An increasing number of migrants are making their way into Europe through the Western Balkans.
What challenges does this pose for the transit countries?
Euronews has been speaking to Johannes Hahn, EU Commissioner for European Neighbourhood Policy and Enlargement Negotiations, about the influx of people desperately searching for a new life.
He attended the Western Balkans summit in Vienna in late August.
Natalia Richardson-Vikulina, euronews:
“How are you going to convince some European Union countries like Denmark, Hungary or the United Kingdom to participate even more in resolving this (migrant) crisis, to find a common European answer?”
Johannes Hahn, EU Commissioner for European Neighbourhood Policy and Enlargement Negotiations:
“I think the very recent events and for instance this human tragedy of people having died in a truck in Austria. The dead people in the Mediterranean. All this has created an understanding, an attitude also in the public which helps us to react coordinated and together.
“And I think this has convinced – if you like it or not – also national politicians. And if you take all the comments of politicians here in Vienna at the Balkan summit, they all expressed that only a European answer is the right one.”
“Participants of the Western Balkans summit in Vienna recognised that we should pay more attention to the Western Balkan route of refugees. But what can it mean in concrete terms?”
“First of all we have to recognize that the number of refugees arriving to Central Europe through the Western Balkan routes has significantly increased since June. We observed six times more refugees arriving via the West Balkan route.
“I am saying this because it is not a problem of the West Balkans. The Western Balkan countries are transit countries in that respect. So that’s why there is a joint interest and a common interest to address this issue. And this is the reason why the European Union has provided money.
“We just announced that we will provide Serbia and the former Yugoslav Republic of Macedonia with 1.5 million euro in order to address the issues of giving refugees shelter first, so to say support, but it is also important to stabilise our external borders. To address the issue of refugees when they try to arrive in Europe, to be more clear about the fact, is somebody able to get asylum or not.”
“Western Balkan countries already have huge domestic problems. Do you think that consequences of this migration crisis will delay their European path even more?”
“So far I do not think so. If you take all the discussions at the Western Balkans summit and also the preparatory work in the run up of the summit, there is a clear European perspective expressed not only by the participants here at the summit but also in the conclusions.
“But things have to change. It is about changing the societal conditions, the societal environment, it is about developing the economy. So we have to address different issues in order to prepare the countries to become members of the European Union.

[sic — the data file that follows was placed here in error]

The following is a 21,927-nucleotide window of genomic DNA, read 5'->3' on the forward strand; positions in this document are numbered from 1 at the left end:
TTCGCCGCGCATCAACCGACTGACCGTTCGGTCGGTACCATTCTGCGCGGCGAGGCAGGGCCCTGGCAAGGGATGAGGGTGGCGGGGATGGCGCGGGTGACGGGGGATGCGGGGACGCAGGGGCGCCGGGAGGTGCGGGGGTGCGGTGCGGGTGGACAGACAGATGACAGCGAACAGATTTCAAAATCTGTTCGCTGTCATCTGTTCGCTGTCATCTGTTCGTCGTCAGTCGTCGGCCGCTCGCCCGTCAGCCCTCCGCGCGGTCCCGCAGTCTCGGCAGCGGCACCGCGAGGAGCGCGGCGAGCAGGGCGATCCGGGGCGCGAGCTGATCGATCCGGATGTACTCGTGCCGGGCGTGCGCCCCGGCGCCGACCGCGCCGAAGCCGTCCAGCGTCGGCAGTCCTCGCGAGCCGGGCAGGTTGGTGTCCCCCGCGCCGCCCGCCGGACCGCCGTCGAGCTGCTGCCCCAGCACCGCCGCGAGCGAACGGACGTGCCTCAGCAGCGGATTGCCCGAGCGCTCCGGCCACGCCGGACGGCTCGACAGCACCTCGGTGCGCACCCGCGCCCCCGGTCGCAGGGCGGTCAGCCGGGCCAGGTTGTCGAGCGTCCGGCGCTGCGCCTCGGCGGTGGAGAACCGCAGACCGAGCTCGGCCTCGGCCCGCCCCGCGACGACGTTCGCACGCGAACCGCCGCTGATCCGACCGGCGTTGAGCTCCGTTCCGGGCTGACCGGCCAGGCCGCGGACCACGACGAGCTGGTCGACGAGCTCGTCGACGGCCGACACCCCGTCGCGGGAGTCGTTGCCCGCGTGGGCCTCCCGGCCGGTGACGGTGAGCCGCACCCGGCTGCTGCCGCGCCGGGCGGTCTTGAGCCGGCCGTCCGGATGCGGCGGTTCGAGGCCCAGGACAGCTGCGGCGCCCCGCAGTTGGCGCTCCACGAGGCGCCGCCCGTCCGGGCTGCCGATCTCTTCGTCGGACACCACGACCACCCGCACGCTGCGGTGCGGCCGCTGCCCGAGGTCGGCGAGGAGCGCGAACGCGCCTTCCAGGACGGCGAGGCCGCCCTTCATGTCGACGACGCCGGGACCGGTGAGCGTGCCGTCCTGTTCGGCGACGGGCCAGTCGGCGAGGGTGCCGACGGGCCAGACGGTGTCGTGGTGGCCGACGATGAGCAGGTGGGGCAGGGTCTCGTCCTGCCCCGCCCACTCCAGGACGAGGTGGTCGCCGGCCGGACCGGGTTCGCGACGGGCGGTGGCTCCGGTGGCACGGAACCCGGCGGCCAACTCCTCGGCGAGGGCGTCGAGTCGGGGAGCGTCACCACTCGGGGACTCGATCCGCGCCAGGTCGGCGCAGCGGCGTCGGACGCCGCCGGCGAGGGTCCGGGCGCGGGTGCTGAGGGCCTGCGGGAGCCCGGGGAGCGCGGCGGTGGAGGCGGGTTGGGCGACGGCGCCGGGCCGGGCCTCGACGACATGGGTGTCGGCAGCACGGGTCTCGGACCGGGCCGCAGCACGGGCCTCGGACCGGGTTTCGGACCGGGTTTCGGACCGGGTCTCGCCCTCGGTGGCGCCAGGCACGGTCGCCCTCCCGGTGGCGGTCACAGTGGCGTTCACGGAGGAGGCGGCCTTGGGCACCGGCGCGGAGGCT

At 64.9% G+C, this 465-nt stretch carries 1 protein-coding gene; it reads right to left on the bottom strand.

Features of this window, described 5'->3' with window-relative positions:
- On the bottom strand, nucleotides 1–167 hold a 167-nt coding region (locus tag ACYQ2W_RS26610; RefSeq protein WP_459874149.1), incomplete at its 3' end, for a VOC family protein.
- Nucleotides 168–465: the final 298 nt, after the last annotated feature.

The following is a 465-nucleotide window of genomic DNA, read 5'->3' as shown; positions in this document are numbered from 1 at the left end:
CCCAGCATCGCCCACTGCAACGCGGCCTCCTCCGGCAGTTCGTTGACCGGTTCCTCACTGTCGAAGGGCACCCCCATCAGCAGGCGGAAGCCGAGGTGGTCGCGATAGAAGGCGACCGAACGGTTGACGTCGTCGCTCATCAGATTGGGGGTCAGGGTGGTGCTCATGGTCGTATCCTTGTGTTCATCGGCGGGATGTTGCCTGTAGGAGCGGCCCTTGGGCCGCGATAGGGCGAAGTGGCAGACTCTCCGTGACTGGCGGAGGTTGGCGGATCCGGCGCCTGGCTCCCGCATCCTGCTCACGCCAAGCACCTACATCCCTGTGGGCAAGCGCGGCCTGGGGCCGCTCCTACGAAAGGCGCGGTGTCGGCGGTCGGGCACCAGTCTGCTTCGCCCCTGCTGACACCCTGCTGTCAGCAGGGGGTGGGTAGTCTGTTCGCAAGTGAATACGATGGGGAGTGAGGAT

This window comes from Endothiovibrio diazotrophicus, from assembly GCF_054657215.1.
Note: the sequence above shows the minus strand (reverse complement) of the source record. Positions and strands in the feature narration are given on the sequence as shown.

“But clearly this summit has shown that the European family is interested to have this part of Europe sooner than later a member of the European Union.”
“But the European Union has a lot of refugees also from Western Balkan countries. Do you think it is good idea to give them work visas, to allow them to work in the European Union?”
“I think this is something we have to discuss with all our member states. Also here, individual solutions from my point of view are not the best ones. Because this would create another kind of differentiation which I believe is not very helpful.
“So we have to address these issues, we have to discuss this issue. But I think most of the people, in my experience, at least 80 percent of the people like to stay where they were born. And to move somewhere else is so to say the second best solution.
“And that’s why the focus should be on the development of the economy in the region. People are partly excellent educated and skilled. And they should have the opportunity to do their activities in the region itself.”
“President of the European Commission Jean-Claude Juncker said nearly one year ago that he didn’t think there would be another enlargement in the next five years. Do you think it was a right political message to send to the Western Balkans?”
“I agree it has triggered some irritations. But negotiations to take over the acquis communautaire (EU legislation) is something else. But to have sustainable changes based on legal changes is something else and takes time.
“And that’s why we have to be clear and to be fair and transparent that it will not be possible to have accession within this mandate but – and this is the very important message – we don’t waste time.
“And it is up to the candidate countries how fast this procedure, this process is. It is up to them. From our side, I am always saying there is no speed limit.”